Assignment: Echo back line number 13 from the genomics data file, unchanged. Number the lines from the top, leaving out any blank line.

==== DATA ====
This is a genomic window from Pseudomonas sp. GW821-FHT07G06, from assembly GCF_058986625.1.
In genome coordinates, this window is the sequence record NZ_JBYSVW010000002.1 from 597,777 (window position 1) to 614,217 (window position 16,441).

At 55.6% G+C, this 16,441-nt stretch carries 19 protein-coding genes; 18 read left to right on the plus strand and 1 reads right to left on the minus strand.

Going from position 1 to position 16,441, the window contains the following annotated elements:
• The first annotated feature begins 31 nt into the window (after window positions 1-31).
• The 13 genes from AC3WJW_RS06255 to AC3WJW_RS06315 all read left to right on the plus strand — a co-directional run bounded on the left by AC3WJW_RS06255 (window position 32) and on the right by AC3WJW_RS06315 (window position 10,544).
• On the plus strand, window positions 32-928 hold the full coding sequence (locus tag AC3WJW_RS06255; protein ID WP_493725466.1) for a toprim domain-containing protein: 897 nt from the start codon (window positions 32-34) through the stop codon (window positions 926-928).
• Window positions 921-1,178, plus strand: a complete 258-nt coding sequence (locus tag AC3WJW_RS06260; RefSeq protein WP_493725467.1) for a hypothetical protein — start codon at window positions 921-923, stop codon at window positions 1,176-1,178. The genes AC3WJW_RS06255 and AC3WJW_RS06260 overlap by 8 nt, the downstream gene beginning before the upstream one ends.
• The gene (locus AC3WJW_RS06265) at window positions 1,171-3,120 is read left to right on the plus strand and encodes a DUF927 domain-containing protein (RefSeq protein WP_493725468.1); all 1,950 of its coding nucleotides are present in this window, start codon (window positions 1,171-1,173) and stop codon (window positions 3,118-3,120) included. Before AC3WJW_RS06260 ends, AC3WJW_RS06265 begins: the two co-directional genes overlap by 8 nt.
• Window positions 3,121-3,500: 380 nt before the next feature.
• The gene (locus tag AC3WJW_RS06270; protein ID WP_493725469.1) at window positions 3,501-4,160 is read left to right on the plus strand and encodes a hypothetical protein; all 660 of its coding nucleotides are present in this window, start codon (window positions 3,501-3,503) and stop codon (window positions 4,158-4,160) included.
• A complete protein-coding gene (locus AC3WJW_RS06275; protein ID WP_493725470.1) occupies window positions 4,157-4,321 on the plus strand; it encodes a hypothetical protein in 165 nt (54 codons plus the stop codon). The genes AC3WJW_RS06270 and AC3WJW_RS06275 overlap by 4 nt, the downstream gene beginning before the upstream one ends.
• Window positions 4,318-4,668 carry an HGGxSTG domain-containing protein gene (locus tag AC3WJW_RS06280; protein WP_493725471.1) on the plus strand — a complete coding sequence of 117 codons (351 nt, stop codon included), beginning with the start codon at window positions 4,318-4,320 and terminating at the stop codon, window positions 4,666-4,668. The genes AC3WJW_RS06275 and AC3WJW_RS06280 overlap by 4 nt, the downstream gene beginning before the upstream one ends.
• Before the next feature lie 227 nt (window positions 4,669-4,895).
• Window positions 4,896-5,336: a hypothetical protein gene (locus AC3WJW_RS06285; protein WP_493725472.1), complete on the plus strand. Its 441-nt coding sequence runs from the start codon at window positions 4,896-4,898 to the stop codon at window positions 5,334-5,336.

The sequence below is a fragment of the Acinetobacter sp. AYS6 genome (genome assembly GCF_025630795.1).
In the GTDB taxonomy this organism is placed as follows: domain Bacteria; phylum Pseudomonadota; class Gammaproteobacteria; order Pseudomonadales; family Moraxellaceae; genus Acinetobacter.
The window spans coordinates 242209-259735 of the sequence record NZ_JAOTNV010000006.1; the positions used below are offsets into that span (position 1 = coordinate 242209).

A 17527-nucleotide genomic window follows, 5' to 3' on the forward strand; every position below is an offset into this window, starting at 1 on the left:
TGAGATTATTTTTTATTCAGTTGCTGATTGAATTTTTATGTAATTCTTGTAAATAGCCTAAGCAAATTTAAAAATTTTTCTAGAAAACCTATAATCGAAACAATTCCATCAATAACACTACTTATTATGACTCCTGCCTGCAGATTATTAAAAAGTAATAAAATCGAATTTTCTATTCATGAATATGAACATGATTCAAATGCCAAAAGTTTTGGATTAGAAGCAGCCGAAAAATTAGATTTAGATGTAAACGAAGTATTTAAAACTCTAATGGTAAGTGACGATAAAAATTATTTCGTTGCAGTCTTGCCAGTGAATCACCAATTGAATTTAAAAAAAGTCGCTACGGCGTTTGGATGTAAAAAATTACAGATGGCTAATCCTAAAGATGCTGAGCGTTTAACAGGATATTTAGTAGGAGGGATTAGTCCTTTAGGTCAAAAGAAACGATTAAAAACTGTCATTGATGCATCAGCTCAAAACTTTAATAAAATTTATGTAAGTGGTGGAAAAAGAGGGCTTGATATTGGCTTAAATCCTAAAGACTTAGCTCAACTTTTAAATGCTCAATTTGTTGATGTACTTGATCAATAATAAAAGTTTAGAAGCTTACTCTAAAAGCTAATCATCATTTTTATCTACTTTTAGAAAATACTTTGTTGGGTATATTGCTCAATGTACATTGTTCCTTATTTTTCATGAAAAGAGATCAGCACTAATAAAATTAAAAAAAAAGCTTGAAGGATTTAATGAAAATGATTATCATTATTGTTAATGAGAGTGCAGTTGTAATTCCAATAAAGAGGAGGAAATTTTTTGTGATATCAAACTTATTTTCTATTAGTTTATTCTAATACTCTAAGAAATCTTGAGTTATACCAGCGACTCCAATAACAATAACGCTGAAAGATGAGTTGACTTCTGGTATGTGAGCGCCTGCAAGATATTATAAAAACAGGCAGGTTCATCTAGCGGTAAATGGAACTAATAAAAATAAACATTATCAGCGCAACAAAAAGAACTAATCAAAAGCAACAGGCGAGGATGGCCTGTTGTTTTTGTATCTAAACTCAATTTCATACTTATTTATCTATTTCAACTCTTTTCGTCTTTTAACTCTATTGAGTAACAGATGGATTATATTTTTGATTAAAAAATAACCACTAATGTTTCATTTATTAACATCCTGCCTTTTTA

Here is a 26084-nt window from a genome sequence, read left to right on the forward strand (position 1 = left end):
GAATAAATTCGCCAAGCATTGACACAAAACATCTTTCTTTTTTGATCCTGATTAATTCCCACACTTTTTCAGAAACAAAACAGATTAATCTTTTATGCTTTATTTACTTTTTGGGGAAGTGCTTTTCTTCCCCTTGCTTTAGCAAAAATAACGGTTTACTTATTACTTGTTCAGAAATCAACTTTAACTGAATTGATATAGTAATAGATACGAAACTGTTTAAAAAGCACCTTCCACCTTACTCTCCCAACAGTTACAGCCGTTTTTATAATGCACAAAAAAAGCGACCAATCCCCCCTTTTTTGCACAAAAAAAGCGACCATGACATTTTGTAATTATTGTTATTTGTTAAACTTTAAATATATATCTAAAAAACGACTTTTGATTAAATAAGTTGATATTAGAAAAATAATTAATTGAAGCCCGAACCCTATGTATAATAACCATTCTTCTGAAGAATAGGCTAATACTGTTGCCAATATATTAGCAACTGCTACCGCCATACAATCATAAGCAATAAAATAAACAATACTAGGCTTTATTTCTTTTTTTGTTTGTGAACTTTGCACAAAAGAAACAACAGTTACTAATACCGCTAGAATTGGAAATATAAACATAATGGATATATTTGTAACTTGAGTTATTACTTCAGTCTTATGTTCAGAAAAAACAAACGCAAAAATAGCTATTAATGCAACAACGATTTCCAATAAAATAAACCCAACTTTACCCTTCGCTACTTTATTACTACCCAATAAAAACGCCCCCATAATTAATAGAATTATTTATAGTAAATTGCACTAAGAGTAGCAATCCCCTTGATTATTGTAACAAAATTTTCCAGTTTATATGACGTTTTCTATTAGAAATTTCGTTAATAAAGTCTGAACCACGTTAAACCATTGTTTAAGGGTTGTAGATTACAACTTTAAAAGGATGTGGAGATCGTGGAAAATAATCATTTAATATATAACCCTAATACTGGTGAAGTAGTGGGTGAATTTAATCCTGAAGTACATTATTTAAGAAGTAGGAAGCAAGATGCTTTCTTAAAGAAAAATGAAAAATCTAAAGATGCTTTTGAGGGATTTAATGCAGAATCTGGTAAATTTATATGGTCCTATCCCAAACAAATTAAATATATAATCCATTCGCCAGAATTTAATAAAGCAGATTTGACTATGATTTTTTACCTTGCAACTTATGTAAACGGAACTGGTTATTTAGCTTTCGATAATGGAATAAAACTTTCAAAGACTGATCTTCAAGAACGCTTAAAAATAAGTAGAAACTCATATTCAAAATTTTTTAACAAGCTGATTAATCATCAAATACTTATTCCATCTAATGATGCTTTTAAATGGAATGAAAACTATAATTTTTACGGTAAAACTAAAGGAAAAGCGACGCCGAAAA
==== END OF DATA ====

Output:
• Window positions 4,318-4,668 carry an HGGxSTG domain-containing protein gene (locus tag AC3WJW_RS06280; protein WP_493725471.1) on the plus strand — a complete coding sequence of 117 codons (351 nt, stop codon included), beginning with the start codon at window positions 4,318-4,320 and terminating at the stop codon, window positions 4,666-4,668. The genes AC3WJW_RS06275 and AC3WJW_RS06280 overlap by 4 nt, the downstream gene beginning before the upstream one ends.